War Powers Resolution consistently ignored

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War powers advocates argued that the measure was essential for Congress to reassert its power to make war that had atrophied since the declaration of war against Germany and Japan in 1941 – the last time Congress so declared.

President Harry F. Truman ignored Congress when in 1950 he sent troops to Korea to stave off a North Korean advance into the South. Almost 1.8 million Americans fought in Korea, with some 33,600 American deaths. But there never was a congressional authorization, and Congress continued to appropriate funds to prosecute the war.

The War Powers Resolution also appeared to be a check against Nixon’s power, a President recently overwhelmingly re-elected who was becoming more and more enmeshed in the Watergate scandal.

Indeed, I played only a bit role, helping to convince some liberals such as Representatives Bella Abzug (D-NY) and Robert Drinan (D-Mass.) that Congress was not ceding additional power to the President by giving him or her 60 or 90 days to conduct war without approval of Congress.

Fast forward to today. Every President since 1973, including Barack Obama, has decided to ignore the law as an unconstitutional assertion of power.

Congress has been deaf, dumb and blind to this lack of presidential compliance. Oh sure, Members give tough speeches, but they won’t stop the wars. The don’t want to be blamed if the conflict goes sour.

Congress has the means to fight back: the power of the purse. Even if the Supreme Court would have ducked a constitutional confrontation between the Executive and Legislative branches on war powers, Congress could have cut off funds for the many conflicts since that time.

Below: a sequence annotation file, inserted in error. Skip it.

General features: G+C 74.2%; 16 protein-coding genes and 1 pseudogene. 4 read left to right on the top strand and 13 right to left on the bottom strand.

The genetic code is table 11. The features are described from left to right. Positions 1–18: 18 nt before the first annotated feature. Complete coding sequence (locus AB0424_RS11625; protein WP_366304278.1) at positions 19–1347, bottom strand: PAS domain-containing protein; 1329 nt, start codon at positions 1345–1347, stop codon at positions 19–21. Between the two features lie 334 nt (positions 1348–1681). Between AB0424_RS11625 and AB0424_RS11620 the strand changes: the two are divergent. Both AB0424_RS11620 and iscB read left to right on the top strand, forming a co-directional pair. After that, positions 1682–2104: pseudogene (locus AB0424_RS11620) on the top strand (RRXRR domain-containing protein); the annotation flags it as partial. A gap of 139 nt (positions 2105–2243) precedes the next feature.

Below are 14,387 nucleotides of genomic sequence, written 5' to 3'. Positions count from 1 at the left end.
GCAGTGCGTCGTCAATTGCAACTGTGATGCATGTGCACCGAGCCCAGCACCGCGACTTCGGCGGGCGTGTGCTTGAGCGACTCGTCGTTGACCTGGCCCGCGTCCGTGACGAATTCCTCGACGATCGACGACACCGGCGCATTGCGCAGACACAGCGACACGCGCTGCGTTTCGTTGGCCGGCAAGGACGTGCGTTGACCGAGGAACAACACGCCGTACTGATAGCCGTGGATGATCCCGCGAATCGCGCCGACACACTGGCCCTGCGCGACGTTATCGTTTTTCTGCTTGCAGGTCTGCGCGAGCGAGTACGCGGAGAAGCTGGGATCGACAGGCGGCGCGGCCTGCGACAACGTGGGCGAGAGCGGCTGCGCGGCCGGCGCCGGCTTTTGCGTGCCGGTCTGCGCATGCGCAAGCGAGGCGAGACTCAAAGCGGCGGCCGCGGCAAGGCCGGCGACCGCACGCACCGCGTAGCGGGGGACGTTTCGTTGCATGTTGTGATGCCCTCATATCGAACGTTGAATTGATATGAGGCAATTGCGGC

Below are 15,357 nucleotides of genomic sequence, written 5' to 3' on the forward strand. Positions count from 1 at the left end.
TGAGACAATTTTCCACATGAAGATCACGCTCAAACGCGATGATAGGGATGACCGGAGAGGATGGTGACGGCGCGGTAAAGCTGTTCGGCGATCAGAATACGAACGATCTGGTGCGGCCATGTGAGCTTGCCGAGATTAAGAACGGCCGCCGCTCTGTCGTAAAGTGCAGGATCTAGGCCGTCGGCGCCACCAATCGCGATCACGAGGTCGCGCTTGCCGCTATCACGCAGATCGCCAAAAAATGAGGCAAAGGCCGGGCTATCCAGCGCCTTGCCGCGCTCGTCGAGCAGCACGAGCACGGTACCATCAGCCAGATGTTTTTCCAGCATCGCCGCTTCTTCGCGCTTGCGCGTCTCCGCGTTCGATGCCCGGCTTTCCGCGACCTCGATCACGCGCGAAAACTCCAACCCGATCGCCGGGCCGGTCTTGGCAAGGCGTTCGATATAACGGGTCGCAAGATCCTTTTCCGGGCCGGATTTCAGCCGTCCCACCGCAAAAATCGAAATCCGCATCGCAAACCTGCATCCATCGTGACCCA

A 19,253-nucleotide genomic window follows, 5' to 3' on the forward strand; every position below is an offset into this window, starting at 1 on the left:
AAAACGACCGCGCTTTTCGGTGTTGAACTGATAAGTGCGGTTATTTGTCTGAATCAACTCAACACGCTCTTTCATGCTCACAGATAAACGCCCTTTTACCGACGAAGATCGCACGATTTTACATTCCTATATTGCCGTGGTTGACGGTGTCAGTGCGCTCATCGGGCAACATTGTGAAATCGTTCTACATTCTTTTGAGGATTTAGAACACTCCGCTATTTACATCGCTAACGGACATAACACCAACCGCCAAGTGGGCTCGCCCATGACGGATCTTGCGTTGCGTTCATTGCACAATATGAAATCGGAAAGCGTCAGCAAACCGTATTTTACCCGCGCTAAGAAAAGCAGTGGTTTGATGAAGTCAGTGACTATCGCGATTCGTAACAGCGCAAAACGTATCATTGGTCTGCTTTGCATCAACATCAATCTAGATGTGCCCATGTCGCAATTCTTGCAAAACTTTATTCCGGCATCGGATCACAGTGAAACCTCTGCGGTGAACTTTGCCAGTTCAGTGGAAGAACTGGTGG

But Congress has blinked time and time again, most recently on Libya. On June 24, the House of Representatives refused to authorize U.S. military action in Libya but also refused to limit funding. Last week, the House delivered similar confused messages.

Many Members of Congress have denounced Obama’s war. Rather than denounce Obama – or Bush in Iraq or Reagan in Panama or Truman in Korea – they should protest their own inaction.

For the fault, Dear Brutus, lies not in our stars but in the lap of Congress.

Or as Pogo said, "We have met the enemy and he is us."  

Even if the House eventually votes to cut off funds for Libya, the Senate is not likely to go along.  Even if the Senate were to go along, the President could veto the measure and a two-thirds majority would be required to overcome the veto.

The time has come. If Presidents and Congress are going to ignore legislation, it is no better than an appendix. It is time to expunge the law. Better to have no law rather than one that is ignored by all parties. 

John Isaacs is Executive Director of Council for a Livable World, and has been active on national security issues before Congress since 1972.

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